Spider webs as a source of environmental DNApodoktorski raziskovalni projekt
The application of biological data to relevant societal problems is largely limited to correct specimen identification. Traditional species monitoring and specimen identification relies on morphological and behavioral character identification, but these methods have several well-known shortcomings, e.g. labor intensiveness, rare taxonomic expertise, problematic diagnosis, invasive sampling, etc. Consequently, traditional approaches are often inadequate and cannot provide effort needed for environmental monitoring related to modern challenges, such as the rapid decline of biodiversity, climate change, and invasive species.
Novel molecular approaches such as sampling of environmental DNA (eDNA), i.e. obtaining genetic material directly from environmental samples in the absence of biological source material, can potentially overcome many limitations of traditional biodiversity monitoring. Several tissues from live or dead organisms represent potential sources of eDNA, e.g. urine, feces, integument, and extracellular DNA. Environmental DNA is present in all media, e.g. soil, sediment, water and permafrost, and depending on the medium, the preservation of eDNA varies from a few weeks to hundreds of thousands of years. Also, eDNA can be amplified either using specific primers within a single-species approach, or using generic primers in a multiple-species approach (i.e. DNA metabarcoding). Accordingly, eDNA is increasingly used to address fundamental questions in basic and applied research fields, such as ecology, molecular biology, nature conservation, and paleontology. In this context, I here propose to investigate the potential use of spider webs as a source of eDNA.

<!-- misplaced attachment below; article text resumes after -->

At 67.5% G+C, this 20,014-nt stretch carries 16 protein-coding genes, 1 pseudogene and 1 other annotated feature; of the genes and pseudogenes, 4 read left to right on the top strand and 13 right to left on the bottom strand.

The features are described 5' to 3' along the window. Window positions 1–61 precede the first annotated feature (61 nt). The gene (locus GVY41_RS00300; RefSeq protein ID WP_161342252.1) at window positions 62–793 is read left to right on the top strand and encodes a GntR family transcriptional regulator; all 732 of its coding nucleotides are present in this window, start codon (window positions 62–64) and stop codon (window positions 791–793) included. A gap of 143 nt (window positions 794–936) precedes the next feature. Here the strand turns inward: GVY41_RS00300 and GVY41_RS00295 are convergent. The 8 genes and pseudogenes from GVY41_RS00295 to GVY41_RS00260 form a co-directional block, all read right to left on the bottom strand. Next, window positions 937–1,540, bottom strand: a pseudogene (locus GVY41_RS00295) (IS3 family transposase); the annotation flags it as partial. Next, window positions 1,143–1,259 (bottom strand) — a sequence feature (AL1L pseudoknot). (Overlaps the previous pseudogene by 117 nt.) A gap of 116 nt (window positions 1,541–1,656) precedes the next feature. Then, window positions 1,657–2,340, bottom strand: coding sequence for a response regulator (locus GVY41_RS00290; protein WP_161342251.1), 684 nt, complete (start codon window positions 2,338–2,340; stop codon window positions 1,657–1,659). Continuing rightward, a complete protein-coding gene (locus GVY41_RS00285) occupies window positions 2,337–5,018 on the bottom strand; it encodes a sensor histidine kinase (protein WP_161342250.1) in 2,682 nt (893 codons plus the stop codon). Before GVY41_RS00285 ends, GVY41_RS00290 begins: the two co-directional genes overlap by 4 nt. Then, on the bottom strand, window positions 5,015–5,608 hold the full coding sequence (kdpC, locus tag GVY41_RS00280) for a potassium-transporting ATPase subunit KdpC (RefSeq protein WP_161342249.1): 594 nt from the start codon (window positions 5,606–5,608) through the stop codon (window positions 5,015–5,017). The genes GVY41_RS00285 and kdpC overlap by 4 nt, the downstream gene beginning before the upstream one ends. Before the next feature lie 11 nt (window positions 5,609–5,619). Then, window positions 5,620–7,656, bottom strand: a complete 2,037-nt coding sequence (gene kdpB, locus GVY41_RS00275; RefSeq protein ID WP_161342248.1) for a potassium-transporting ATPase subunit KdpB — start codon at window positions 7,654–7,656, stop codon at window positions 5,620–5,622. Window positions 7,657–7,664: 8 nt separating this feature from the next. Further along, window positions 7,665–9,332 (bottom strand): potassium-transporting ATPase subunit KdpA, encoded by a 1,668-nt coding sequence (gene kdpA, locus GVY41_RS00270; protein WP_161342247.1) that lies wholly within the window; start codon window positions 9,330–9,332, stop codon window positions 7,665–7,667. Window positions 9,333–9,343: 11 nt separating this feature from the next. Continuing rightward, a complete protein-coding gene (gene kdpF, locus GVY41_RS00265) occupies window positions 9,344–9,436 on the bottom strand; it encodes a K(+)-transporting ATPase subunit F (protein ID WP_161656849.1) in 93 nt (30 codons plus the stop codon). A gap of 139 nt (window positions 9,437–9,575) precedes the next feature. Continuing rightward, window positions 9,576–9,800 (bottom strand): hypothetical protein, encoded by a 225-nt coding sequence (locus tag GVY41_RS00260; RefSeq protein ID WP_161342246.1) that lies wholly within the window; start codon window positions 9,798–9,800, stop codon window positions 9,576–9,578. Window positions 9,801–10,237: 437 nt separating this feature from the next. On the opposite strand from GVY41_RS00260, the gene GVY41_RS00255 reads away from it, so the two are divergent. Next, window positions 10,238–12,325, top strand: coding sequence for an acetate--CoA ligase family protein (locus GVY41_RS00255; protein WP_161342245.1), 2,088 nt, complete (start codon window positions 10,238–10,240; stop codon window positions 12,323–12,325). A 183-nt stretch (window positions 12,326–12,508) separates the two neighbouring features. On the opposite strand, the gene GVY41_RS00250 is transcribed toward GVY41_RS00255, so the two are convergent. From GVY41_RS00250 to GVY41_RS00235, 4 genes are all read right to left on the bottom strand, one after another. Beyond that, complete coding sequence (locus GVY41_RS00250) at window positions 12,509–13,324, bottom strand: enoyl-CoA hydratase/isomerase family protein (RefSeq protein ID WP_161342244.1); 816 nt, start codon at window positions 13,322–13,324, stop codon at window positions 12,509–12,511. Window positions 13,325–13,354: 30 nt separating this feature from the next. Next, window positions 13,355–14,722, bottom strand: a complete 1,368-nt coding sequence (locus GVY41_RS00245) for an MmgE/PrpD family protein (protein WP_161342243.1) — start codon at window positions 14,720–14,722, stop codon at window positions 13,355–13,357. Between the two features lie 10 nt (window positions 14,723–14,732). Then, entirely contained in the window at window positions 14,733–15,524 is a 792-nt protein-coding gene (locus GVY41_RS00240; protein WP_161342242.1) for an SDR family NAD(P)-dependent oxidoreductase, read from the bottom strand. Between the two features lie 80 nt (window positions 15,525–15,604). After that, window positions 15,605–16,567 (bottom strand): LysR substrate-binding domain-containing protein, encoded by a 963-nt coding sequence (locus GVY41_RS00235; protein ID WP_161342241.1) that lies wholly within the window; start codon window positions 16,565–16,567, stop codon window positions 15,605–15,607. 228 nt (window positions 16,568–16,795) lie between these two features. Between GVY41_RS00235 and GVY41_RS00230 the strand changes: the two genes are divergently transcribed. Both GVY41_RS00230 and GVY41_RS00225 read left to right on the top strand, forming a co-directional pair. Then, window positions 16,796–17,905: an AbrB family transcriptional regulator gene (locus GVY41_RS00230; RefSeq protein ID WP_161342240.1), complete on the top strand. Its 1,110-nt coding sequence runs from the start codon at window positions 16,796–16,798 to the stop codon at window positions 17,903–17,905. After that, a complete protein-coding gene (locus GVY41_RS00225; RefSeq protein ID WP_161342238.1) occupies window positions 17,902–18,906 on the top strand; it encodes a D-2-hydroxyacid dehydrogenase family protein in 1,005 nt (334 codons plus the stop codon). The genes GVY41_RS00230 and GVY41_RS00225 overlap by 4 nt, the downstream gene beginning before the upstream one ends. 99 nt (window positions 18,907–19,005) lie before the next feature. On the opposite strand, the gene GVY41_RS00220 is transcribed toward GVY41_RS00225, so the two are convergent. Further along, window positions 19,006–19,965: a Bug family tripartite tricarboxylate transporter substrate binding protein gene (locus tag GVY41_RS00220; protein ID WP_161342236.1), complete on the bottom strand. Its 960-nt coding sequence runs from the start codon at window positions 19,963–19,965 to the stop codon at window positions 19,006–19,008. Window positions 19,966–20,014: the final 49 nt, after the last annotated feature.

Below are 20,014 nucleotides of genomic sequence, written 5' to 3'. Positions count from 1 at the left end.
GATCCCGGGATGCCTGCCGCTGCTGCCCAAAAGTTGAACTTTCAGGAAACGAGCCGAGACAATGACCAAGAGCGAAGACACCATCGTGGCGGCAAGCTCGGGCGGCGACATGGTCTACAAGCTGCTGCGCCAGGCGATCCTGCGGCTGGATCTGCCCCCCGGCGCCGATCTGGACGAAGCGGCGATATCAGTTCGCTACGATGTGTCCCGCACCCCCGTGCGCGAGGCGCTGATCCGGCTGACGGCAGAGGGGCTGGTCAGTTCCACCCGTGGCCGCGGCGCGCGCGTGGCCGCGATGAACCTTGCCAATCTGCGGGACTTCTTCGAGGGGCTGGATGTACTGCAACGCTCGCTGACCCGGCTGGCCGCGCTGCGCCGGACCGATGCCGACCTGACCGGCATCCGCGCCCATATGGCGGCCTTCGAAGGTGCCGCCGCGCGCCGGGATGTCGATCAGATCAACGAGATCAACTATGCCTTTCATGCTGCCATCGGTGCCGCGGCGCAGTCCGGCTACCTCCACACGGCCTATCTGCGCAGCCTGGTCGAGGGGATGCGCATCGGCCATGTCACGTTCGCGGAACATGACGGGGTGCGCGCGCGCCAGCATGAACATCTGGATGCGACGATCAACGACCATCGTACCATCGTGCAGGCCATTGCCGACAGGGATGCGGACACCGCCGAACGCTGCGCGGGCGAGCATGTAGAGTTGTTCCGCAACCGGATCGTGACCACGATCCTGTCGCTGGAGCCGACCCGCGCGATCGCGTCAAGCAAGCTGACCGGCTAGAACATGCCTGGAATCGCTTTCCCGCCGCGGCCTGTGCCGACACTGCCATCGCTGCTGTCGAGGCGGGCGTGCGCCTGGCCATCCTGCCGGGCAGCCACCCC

Spiders are enormously diverse and abundant, are dominant predators of arthropods, their webs are highly diverse in architecture, size and microhabitat, and they target a wide range of prey. In two recent studies, spider webs have been found to contain traces of spider and prey DNA. In this context, genetic material obtained from spider webs might represent a novel, non-invasive tool for identification of organisms, but remains almost unstudied. Because spider webs are abundant and can be easily collected, traces of eDNA on webs potentially represent an alternative to more traditional sampling methods. Furthermore, web eDNA may provide a new method of studying the interactions between spiders and their prey. Applied more broadly, eDNA from spider webs might provide a unique opportunity to address a variety of questions related to the study of arthropod communities in general, without the need to actually collect them. In addition to containing animal eDNA, spider webs might also contain other genetic material. For example, spider webs are known to passively collect pollen and fungal spores.
When using eDNA for inferences of the proximity of organisms relative to the traces of their DNA, it is crucial to also consider the spatial and temporal scales of eDNA. In this context, spider webs potentially represent a novel and powerful source of eDNA: they accumulate DNA from the air column, an underexplored eDNA source, and compared to sediment or water likely contain more detailed spatial and temporal information about the accumulated genetic material. In the proposed project, I aim to test whether different web types are suitable for obtaining eDNA, how DNA degrading factors, specifically UV light, heat and humidity affect eDNA detection success, and investigate whether specific web types are better at accumulating eDNA of specific organism groups, i.e. arthropods, fungi and plants. I expect the proposed research to provide the first platform for future research of web derived eDNA, with numerous potential uses, from fields like biodiversity monitoring, animal diet assessment, invasive species, climate change, to studies of arthropod, plant, and fungal communities, as well as testing web eDNA in a metabarcoding context.